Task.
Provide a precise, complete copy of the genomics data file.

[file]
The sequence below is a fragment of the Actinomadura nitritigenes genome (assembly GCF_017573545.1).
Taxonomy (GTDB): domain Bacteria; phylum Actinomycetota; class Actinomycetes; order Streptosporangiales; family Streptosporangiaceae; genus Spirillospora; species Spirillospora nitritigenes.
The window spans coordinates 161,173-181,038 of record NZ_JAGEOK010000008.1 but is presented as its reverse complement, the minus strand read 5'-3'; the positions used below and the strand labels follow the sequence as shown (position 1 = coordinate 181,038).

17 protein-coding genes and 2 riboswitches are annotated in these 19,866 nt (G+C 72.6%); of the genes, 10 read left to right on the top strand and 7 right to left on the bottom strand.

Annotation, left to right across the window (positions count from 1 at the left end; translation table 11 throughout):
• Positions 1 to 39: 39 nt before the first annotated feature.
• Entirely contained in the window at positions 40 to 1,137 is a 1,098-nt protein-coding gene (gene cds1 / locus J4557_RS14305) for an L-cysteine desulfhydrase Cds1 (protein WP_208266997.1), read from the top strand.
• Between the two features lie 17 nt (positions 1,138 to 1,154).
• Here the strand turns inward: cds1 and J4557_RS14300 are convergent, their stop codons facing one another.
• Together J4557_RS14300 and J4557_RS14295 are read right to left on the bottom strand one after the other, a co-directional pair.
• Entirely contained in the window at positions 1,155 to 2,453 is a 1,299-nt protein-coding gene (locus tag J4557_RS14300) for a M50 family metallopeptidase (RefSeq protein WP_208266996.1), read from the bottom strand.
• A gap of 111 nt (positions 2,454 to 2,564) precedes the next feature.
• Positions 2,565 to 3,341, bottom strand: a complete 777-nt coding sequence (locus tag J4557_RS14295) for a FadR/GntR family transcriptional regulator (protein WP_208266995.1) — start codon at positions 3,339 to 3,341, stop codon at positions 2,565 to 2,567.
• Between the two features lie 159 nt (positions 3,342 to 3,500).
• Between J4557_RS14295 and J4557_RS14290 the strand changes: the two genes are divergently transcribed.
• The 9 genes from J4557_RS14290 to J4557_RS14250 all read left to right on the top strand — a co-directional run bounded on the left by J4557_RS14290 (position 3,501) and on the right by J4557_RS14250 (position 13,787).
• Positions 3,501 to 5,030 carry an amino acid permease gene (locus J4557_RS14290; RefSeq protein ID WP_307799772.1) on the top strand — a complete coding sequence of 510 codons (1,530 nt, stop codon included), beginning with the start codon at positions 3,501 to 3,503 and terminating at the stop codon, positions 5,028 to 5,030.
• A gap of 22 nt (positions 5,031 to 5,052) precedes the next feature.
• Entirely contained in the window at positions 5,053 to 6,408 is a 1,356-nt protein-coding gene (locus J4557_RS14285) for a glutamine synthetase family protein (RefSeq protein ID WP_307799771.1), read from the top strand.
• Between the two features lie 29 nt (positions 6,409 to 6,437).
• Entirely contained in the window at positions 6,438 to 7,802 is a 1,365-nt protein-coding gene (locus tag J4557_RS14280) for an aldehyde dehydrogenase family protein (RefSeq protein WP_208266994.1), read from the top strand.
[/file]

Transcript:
The sequence below is a fragment of the Actinomadura nitritigenes genome (assembly GCF_017573545.1).
Taxonomy (GTDB): domain Bacteria; phylum Actinomycetota; class Actinomycetes; order Streptosporangiales; family Streptosporangiaceae; genus Spirillospora; species Spirillospora nitritigenes.
The window spans coordinates 161,173-181,038 of record NZ_JAGEOK010000008.1 but is presented as its reverse complement, the minus strand read 5'-3'; the positions used below and the strand labels follow the sequence as shown (position 1 = coordinate 181,038).

17 protein-coding genes and 2 riboswitches are annotated in these 19,866 nt (G+C 72.6%); of the genes, 10 read left to right on the top strand and 7 right to left on the bottom strand.

Annotation, left to right across the window (positions count from 1 at the left end; translation table 11 throughout):
• Positions 1 to 39: 39 nt before the first annotated feature.
• Entirely contained in the window at positions 40 to 1,137 is a 1,098-nt protein-coding gene (gene cds1 / locus J4557_RS14305) for an L-cysteine desulfhydrase Cds1 (protein WP_208266997.1), read from the top strand.
• Between the two features lie 17 nt (positions 1,138 to 1,154).
• Here the strand turns inward: cds1 and J4557_RS14300 are convergent, their stop codons facing one another.
• Together J4557_RS14300 and J4557_RS14295 are read right to left on the bottom strand one after the other, a co-directional pair.
• Entirely contained in the window at positions 1,155 to 2,453 is a 1,299-nt protein-coding gene (locus tag J4557_RS14300) for a M50 family metallopeptidase (RefSeq protein WP_208266996.1), read from the bottom strand.
• A gap of 111 nt (positions 2,454 to 2,564) precedes the next feature.
• Positions 2,565 to 3,341, bottom strand: a complete 777-nt coding sequence (locus tag J4557_RS14295) for a FadR/GntR family transcriptional regulator (protein WP_208266995.1) — start codon at positions 3,339 to 3,341, stop codon at positions 2,565 to 2,567.
• Between the two features lie 159 nt (positions 3,342 to 3,500).
• Between J4557_RS14295 and J4557_RS14290 the strand changes: the two genes are divergently transcribed.
• The 9 genes from J4557_RS14290 to J4557_RS14250 all read left to right on the top strand — a co-directional run bounded on the left by J4557_RS14290 (position 3,501) and on the right by J4557_RS14250 (position 13,787).
• Positions 3,501 to 5,030 carry an amino acid permease gene (locus J4557_RS14290; RefSeq protein ID WP_307799772.1) on the top strand — a complete coding sequence of 510 codons (1,530 nt, stop codon included), beginning with the start codon at positions 3,501 to 3,503 and terminating at the stop codon, positions 5,028 to 5,030.
• A gap of 22 nt (positions 5,031 to 5,052) precedes the next feature.
• Entirely contained in the window at positions 5,053 to 6,408 is a 1,356-nt protein-coding gene (locus J4557_RS14285) for a glutamine synthetase family protein (RefSeq protein ID WP_307799771.1), read from the top strand.
• Between the two features lie 29 nt (positions 6,409 to 6,437).
• Entirely contained in the window at positions 6,438 to 7,802 is a 1,365-nt protein-coding gene (locus tag J4557_RS14280) for an aldehyde dehydrogenase family protein (RefSeq protein WP_208266994.1), read from the top strand.